Tag Archives: microsoft

Cosmos DB or SQL Server? Do you need Kubernetes? VM or App Service? A guide to Azure worth checking out

One of the best features of Microsoft Build, possibly the best, is the exhibition. Microsoft sets up stands for each of its product teams, and the staff there generally include the people who actually build that product, making this a great way to interact with them and get authoritative answers to questions.

I interviewed several executives at Build and asked a couple of times, how can your customers work out which Azure service is the best fit for what they need? It is not a trivial question, now that there are so many different services which overlapping functionality.

It is critically important. You can waste a large amount of money and cause unnecessary frustration by selecting the wrong services.

None of these executives mentioned that Microsoft has a rather good guide for exactly this question. It is called the Azure Architecture Center and I discovered it on the show floor.


The stand was called Azure Clinic and I told the guy his costume reminded me of Dr GUI. He was too young to remember this MSDN character of old but another guy on the stand overheard and said it brought back bad memories!

You can find the Azure Architecture Center here. It does not make any assumptions about the depth of knowledge you have, which seems right to me since it is aimed at developers who are not sure exactly what they need. There is a ton of useful material, like this decision tree for the compute services (click to enlarge):



Hands On with Remote Assist, a compelling HoloLens application, at Microsoft Build

One of the announcements at Microsoft’s Build event in Seattle was Remote Assist, an application for the HoloLens augmented reality headset. Today I got an opportunity to try this out, and was impressed.

The company has set up a hotel room as a factory with some big machines that whir and hum and a scary power supply cabinet. I took the part of the engineer when a fault stops the machines and the factory grinds to a halt. Unfortunately I knew nothing about how to fix it.

The solution was to put on the HoloLens headset and make a call to someone better informed. The concept is pretty simple. The remote technician sees what you see, so can easily inspect the screens as well as the physical state of the machinery. Along with the video call, HoloLens and Remote Assist lets the remote technician add annotations to the real world, pinpointing the exact button, cable or belt that needs attention. They can also stick images or documents next to the machinery to show you what to do.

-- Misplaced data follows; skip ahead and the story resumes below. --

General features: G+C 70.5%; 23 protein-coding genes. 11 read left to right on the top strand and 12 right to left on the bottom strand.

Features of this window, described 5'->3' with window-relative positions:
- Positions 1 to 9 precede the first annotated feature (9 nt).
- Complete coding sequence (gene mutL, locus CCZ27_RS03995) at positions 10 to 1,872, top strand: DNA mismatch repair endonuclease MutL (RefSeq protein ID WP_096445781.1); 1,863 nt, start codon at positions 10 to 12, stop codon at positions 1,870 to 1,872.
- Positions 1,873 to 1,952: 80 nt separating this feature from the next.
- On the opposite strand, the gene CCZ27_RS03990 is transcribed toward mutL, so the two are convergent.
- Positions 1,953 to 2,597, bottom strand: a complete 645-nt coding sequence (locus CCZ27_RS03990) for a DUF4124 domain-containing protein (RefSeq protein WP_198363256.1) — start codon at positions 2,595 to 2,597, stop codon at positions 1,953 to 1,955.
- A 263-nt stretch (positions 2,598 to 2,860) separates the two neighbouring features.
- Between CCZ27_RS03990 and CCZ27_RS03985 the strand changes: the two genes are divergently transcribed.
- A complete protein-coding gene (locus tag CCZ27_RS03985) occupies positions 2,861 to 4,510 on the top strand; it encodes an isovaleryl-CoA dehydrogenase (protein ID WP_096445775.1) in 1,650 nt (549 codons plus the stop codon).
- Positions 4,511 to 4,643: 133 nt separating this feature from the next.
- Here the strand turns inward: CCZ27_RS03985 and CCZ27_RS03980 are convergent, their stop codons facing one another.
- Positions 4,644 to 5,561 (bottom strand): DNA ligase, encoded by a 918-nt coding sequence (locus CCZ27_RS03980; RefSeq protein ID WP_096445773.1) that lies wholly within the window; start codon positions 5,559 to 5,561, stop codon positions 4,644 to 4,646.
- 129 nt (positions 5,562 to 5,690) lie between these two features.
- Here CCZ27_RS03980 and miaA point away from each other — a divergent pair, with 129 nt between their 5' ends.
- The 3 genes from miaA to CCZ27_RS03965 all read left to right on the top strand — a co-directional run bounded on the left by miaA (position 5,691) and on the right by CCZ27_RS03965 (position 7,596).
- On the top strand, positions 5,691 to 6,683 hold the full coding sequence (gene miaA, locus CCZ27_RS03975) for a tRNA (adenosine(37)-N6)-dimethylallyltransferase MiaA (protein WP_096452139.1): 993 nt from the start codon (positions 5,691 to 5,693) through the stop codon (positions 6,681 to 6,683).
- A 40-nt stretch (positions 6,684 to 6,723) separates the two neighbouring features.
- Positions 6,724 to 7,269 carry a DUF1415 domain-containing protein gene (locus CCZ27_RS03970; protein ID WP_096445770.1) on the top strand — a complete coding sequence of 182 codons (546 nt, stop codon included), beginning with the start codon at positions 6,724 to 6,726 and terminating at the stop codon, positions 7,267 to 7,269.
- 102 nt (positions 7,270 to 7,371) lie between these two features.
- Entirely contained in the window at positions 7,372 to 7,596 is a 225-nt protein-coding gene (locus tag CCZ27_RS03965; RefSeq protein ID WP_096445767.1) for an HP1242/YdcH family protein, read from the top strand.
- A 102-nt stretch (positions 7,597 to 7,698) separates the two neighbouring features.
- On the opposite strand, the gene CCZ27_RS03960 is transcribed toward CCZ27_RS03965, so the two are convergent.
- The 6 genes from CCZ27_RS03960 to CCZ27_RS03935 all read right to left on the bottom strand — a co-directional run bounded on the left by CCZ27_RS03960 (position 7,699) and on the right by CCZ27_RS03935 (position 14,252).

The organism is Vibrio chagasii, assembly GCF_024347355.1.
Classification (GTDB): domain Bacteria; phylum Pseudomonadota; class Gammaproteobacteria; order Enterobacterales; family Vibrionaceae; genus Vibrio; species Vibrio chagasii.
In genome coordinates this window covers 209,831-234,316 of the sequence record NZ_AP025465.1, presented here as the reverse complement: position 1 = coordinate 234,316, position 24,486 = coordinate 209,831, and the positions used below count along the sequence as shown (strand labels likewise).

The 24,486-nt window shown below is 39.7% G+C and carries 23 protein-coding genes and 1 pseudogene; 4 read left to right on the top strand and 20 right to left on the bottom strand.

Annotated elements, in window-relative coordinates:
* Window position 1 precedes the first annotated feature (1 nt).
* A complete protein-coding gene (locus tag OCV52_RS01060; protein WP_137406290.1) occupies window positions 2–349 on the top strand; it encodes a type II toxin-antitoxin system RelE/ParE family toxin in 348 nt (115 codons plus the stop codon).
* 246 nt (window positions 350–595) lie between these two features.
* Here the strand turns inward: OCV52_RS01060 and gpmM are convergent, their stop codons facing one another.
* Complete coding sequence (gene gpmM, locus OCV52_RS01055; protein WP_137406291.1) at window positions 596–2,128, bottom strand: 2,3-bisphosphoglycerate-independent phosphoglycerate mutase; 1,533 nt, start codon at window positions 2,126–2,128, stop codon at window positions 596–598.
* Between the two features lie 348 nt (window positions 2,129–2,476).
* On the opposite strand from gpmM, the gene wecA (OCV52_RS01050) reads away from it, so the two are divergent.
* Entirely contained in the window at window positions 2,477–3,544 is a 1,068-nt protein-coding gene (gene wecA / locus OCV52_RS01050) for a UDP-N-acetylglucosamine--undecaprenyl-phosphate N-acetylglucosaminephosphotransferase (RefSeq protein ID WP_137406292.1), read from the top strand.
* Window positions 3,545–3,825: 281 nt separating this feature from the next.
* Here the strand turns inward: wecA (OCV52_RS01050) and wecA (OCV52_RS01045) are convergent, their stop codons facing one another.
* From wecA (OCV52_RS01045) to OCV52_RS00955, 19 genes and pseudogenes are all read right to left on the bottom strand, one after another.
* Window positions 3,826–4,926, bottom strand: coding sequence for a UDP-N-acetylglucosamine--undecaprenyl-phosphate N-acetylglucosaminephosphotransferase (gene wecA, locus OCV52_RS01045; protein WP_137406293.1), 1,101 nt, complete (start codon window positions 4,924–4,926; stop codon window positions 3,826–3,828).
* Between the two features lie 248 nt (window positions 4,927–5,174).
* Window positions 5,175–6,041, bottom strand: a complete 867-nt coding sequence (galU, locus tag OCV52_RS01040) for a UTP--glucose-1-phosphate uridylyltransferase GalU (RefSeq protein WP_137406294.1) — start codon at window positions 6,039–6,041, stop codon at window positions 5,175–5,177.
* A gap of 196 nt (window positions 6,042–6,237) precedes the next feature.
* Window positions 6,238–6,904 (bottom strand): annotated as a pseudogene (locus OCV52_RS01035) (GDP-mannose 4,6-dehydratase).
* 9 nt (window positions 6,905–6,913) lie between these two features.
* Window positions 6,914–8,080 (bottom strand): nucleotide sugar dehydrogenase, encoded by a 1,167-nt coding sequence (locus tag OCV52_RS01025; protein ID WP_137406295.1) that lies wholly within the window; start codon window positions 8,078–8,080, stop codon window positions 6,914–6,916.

The fake factory floor was a little contrived, but nevertheless effective in showing how this approach can make it easier to offer support. The alternative in this kind of case is a site visit, which with specialised equipment might well involve a flight and several days delay. The cost is not only the travel expenses, but also the possible extended downtime while machinery is idle.

If you have ever tried to guide someone at the other end of a telephone through fixing a physical problem, you will know how tricky it can be. Send me a photo. No, that’s not quite the right spot. Send me another photo. What happens if you change that setting? No, not that setting! Sorry, now you have two things to fix …

Remote Assist makes this much easier and I can see the potential. HoloLens may seem expensive for a casual purchase, but could soon pay for itself in this context.

There is no date yet for availability, but the technology will enter limited preview soon.

More info here and in the video below.

I also tried Remote Layout, a HoloLens application for designing room layouts. This was less exciting. I was not clear how to achieve the precision you need for a real-world factory layout. Nevertheless, I get the point that overlaying life-size objects onto the real world can reveal issues that you might well miss with just a drawing.

Finally, I tried a super-secret demo that I am not allowed to tell you about. Yet.

Microsoft Build: Azure-powered Drones, another go with Kinect, and other key announcements

Microsoft Build is kicking off today in Seattle, and the company has made a ton of announcements.

See here for some background on Build and what is happening with Microsoft’s platform.

The most eye-catching announcement is a partnership with drone manufacturer DJI which says it will make Azure its preferred cloud provider. Microsoft has announced an SDK. There is much obvious value in drones from a business perspective, for example examining pipes for damage. Sectors such as construction, agriculture and public safety are obvious candidates.


Microsoft’s Kinect sensor was originally launched as a gaming accessory for Xbox 360 and then Xbox One. It has been a flop in gaming, but the technology has plenty of potential. Coming in 2019 is Project Kinect for Azure, a new device with upgraded sensors for connecting “AI to the edge”, in Microsoft’s words. More here.